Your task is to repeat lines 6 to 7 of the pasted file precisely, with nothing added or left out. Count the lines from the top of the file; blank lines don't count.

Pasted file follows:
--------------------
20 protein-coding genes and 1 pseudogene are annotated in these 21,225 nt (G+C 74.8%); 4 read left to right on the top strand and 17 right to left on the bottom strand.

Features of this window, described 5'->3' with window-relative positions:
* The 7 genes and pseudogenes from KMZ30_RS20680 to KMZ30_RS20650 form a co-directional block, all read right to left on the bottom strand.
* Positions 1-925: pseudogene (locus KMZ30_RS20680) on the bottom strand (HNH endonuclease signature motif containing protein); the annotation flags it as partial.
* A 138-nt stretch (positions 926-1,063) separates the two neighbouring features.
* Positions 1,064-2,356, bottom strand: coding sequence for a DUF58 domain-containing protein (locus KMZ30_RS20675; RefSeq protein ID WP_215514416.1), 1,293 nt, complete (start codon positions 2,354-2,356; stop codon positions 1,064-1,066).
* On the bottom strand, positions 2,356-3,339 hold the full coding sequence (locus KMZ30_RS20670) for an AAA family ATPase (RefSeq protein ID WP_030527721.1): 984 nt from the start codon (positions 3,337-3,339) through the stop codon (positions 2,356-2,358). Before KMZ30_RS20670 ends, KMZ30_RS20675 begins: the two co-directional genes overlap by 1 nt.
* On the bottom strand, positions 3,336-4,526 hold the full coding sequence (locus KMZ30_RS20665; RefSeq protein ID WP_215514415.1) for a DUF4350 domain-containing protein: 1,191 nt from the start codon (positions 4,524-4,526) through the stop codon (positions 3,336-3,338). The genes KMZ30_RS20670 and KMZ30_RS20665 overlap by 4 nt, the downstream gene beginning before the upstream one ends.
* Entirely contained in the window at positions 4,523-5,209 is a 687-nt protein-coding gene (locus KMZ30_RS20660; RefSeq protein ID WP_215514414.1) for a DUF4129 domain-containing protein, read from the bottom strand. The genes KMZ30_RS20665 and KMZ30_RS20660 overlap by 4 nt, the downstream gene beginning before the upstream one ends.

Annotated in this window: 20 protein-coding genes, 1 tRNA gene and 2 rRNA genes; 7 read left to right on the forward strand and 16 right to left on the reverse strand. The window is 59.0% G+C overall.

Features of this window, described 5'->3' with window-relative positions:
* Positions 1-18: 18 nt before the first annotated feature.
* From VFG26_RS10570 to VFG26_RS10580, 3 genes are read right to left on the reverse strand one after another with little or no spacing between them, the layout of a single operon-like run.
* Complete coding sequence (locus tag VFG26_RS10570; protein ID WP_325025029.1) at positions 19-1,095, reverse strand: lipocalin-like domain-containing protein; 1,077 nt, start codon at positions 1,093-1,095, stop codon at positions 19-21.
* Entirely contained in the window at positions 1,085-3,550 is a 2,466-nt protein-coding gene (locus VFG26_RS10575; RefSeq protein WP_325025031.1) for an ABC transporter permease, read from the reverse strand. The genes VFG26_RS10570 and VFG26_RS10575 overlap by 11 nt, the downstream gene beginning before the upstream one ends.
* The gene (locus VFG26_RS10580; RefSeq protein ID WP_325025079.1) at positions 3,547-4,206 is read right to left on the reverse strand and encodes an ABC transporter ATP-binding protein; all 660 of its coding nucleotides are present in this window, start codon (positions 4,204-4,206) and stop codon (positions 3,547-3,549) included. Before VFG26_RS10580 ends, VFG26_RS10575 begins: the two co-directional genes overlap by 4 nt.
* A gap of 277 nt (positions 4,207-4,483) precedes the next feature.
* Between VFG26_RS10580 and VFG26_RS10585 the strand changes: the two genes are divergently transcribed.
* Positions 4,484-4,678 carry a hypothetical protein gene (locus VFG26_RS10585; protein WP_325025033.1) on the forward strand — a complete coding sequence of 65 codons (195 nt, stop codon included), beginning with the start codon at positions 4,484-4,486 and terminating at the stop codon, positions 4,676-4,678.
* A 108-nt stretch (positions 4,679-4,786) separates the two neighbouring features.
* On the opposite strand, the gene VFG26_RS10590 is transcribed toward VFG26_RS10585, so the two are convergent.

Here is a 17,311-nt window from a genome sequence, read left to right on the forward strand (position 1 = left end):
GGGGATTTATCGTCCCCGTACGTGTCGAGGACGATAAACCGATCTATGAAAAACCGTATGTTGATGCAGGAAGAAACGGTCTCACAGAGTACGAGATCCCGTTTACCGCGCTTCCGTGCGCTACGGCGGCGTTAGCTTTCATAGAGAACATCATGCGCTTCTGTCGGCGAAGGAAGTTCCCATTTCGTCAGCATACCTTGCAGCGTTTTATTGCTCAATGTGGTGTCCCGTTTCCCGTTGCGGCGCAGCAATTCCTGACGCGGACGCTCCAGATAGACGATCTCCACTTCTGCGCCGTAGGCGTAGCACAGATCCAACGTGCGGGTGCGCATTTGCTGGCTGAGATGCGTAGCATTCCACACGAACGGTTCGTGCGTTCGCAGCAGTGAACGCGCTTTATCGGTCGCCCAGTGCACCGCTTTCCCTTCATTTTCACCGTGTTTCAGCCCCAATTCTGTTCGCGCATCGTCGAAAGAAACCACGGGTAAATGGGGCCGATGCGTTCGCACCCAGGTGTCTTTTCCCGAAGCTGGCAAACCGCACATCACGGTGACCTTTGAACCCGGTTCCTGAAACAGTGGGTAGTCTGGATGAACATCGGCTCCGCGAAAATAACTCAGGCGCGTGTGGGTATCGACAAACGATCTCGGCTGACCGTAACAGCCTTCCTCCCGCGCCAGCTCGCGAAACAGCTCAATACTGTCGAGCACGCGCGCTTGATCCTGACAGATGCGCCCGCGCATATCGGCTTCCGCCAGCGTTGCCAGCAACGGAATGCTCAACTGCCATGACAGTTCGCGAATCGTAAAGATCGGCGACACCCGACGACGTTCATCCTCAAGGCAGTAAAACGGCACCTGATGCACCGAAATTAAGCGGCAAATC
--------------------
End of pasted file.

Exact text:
* Positions 1,064-2,356, bottom strand: coding sequence for a DUF58 domain-containing protein (locus KMZ30_RS20675; RefSeq protein ID WP_215514416.1), 1,293 nt, complete (start codon positions 2,354-2,356; stop codon positions 1,064-1,066).
* On the bottom strand, positions 2,356-3,339 hold the full coding sequence (locus KMZ30_RS20670) for an AAA family ATPase (RefSeq protein ID WP_030527721.1): 984 nt from the start codon (positions 3,337-3,339) through the stop codon (positions 2,356-2,358). Before KMZ30_RS20670 ends, KMZ30_RS20675 begins: the two co-directional genes overlap by 1 nt.